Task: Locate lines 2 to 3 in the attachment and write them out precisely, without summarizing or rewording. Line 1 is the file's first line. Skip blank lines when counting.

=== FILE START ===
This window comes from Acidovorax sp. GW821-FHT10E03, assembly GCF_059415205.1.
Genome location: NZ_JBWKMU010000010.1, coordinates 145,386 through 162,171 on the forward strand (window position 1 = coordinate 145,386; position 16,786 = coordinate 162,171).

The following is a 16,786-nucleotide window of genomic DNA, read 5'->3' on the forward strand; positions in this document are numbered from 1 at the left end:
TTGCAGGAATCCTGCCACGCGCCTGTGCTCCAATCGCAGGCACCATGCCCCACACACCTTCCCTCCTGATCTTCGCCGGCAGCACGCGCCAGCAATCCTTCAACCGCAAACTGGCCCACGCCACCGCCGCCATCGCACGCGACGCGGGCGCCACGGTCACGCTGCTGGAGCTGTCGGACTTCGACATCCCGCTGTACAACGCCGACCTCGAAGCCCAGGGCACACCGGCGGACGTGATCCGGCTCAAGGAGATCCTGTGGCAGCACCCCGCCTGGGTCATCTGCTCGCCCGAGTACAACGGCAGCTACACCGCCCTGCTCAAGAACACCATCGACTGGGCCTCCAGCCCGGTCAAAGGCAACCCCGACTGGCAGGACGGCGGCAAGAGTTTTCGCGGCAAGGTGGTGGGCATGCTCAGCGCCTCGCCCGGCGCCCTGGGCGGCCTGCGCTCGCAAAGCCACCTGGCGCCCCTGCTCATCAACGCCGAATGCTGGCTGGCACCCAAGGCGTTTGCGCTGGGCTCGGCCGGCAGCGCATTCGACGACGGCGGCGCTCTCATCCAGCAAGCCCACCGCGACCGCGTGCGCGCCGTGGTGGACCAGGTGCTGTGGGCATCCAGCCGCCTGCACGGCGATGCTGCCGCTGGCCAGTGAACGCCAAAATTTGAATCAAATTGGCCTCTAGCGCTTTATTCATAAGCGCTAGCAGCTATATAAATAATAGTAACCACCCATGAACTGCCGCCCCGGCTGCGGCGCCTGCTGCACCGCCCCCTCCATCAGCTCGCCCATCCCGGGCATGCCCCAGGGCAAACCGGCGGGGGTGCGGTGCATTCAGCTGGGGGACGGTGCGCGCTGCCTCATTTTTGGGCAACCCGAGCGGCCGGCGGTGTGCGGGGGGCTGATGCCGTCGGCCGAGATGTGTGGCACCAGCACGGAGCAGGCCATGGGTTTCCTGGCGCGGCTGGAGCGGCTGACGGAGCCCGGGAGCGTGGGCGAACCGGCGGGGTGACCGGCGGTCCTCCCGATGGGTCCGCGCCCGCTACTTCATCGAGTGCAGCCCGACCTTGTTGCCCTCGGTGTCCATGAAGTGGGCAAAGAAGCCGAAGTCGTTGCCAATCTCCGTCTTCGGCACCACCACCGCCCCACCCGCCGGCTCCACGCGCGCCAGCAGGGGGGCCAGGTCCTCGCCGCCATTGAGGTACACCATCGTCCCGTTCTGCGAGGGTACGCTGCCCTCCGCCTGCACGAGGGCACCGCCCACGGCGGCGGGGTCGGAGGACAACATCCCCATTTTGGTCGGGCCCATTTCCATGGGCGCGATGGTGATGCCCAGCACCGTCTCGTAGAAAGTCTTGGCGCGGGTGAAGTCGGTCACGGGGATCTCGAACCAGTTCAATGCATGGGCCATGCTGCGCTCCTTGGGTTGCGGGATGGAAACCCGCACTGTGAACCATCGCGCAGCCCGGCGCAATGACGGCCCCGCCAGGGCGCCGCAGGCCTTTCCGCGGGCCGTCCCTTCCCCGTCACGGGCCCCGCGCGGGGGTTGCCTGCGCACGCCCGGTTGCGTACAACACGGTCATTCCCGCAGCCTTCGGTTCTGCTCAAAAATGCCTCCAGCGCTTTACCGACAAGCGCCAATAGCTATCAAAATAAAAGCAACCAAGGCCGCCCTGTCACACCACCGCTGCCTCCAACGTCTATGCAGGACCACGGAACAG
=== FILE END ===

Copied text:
Genome location: NZ_JBWKMU010000010.1, coordinates 145,386 through 162,171 on the forward strand (window position 1 = coordinate 145,386; position 16,786 = coordinate 162,171).

The following is a 16,786-nucleotide window of genomic DNA, read 5'->3' on the forward strand; positions in this document are numbered from 1 at the left end: